December 3, 2008
The old jingle about November is right. The month may come in with a late burst of autumn glory, but by the time it goes the garden has reached its low point of the year. The few flickers of promise (yes, we have a few snowdrops, a lonely iris and some wayward violets) don’t make any kind of picture. By Christmas there will be all sorts of fun, from hellebores and mahonias to honeysuckles and daphnes (and primroses, I’m certain).
Poking around with my most sensitive appreciators at full stretch, feeling rather like a snail with its eyes on stalks, I am thrown back on the interest of ivy leaves and the glitter of holly. Every year we read garden writers doing their winter-interest pieces. By February it’s galanthomania. Bark: yes it can be all sorts of colours and look pretty in the sun. Am I sounding jaded? I’m not. I’m trying to see beyond the horticlichés to what sorts of particular pleasure a static, muddy, winter-bound garden can give.
I started in the doldrums of the garden; the places (we all have them) that we rarely see and never think about; between the shed and the neighbour, as it were. The most you’d usually do there is pick up plastic litter. Funnily enough these may well be our best bits of wildness, undisturbed, settled into a steady state where the ivy climbs and the snowberry encroaches, but gradually, and the ferns under the fence plump up unnoticed year by year. Do they make a picture? They do to their little inhabitants and just might to a fringe photographer (grainy, black and white, very
handheld and understating something that escapes me). To my critical mind, no: the frame is as good as blank. I do say, though, that only a slight adjustment, anything overtly calculated, could fill it and focus it. To multiply the ferns, for example. At least ten per cent of the garden, and ideally more like twenty, should be in this sort of stable state.
A generation ago Graham Stuart Thomas did his best to make labour-saving acceptable (it was already fashionable) in his book Plants for Groundcover. Today its swathes of periwinkle or pachysandra look dated and bland.
We have a few places here that look after themselves all year and don’t repel me. A partial list includes the space behind the cottage, for example, where broad-leaved Pseudosasa and a splendid Irish ivy, gleaned from beside Rosemary Verey’s little garden temple, have come to a sort of super-power truce. Unable to advance on the ground the ivy has taken to the trees – but that’s my fault. Otherwise an eye-catching stable state.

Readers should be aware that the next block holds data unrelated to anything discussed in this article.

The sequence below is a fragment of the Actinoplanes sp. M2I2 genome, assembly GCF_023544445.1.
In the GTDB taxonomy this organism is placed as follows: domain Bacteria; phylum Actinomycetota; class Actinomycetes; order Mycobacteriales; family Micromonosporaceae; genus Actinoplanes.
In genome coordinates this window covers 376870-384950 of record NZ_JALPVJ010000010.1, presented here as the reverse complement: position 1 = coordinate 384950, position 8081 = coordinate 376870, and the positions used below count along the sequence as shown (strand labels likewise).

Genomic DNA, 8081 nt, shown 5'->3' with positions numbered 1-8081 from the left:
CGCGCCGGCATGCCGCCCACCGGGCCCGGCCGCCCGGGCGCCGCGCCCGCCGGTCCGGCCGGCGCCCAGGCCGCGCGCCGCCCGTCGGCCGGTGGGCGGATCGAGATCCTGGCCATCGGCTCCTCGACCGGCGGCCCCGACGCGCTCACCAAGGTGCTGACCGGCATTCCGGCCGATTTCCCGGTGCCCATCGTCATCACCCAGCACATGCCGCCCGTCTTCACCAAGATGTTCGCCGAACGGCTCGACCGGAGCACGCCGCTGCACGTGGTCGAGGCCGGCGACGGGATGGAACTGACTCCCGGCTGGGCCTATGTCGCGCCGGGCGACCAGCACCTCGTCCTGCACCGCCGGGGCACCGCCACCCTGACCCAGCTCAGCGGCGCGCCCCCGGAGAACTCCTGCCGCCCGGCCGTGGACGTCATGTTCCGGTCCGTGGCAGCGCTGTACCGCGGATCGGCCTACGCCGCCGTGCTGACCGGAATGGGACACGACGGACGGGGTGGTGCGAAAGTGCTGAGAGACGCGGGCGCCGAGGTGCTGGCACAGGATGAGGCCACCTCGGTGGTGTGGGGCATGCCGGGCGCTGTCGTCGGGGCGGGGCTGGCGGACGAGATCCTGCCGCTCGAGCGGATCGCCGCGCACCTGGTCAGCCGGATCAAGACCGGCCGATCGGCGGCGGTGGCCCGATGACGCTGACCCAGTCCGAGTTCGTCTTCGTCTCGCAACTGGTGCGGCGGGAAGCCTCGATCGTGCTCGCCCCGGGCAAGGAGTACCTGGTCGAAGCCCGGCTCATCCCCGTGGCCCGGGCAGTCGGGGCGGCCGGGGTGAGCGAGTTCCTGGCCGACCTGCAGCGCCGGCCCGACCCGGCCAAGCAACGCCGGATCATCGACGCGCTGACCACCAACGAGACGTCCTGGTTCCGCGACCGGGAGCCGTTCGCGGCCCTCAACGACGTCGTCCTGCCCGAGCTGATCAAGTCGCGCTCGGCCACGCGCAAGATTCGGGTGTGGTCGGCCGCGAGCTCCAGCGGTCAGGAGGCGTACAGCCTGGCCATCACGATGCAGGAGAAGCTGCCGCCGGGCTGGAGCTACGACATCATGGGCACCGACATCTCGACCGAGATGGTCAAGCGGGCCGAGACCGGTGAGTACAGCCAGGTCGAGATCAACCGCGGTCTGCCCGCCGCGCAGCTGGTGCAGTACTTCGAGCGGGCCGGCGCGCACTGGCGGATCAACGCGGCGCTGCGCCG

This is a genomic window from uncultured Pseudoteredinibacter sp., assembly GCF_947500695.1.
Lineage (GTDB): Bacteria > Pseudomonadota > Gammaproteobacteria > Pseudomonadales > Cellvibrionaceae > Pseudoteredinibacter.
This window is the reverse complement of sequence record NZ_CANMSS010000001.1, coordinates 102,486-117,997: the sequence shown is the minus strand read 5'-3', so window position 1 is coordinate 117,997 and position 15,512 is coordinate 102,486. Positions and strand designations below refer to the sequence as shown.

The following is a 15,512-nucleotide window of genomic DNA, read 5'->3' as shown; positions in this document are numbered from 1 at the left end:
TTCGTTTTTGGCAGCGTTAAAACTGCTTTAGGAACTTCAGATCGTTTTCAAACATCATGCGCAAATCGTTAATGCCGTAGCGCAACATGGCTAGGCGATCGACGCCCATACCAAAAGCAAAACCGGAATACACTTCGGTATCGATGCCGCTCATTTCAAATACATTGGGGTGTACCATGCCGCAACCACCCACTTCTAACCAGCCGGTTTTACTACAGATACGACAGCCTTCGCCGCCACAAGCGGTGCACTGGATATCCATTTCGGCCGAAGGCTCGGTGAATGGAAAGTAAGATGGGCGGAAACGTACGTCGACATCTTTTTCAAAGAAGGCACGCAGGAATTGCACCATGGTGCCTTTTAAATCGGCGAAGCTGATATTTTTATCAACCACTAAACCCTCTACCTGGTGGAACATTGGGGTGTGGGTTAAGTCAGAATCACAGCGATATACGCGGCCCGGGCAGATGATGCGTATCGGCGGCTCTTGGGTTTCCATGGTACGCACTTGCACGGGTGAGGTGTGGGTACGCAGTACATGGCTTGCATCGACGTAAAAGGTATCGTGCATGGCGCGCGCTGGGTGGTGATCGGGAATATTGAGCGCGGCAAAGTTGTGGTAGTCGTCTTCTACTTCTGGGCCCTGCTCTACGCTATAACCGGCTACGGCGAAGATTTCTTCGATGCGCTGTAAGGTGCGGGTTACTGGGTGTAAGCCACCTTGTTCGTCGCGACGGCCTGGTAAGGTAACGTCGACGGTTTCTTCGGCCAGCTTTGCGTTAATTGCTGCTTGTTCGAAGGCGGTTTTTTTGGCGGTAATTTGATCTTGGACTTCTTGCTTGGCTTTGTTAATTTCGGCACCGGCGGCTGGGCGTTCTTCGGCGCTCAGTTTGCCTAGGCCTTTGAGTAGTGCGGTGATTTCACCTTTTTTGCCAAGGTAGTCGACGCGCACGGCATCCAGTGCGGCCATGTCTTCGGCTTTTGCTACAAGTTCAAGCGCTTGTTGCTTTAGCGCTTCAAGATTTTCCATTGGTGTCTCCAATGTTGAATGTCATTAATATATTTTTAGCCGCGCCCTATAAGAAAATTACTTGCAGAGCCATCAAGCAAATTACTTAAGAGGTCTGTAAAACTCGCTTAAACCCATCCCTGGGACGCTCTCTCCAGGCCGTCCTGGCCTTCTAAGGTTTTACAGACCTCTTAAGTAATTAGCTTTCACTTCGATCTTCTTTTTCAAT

The backs of wall borders where ivy-leaved toadflax holds sway in summer and only a few hart’s tongue ferns and gladdons in winter. Gladdons, or gladwyns if you prefer, or Iris foetidissima if you must talk Latin, are one of the easiest and most prolific of ground-holders here. I don’t say you should leave them entirely alone: just visit them in winter to enjoy their cornucopias of bright orange berries, pick them and broadcast them around. I take a fork to the odd bramble; otherwise they are happy in dry unproductive shade.
A twenty-foot band all round our perimeter where all I ever do is tidy the native yew, holly, thorn (black and white), spindle and field maple, ash, oak, Norway maple (not native but self-sown) and ivy, bugle and escapees (periwinkle prominent) that have claimed the ground.
The thicket where in an inspired moment I planted beech, box and a few yews and have done nothing ever since but mulch with leaves raked from all around. The rustling and scurrying here are the loudest and busiest in the garden, and the winter colours of green and fiery brown some of the best.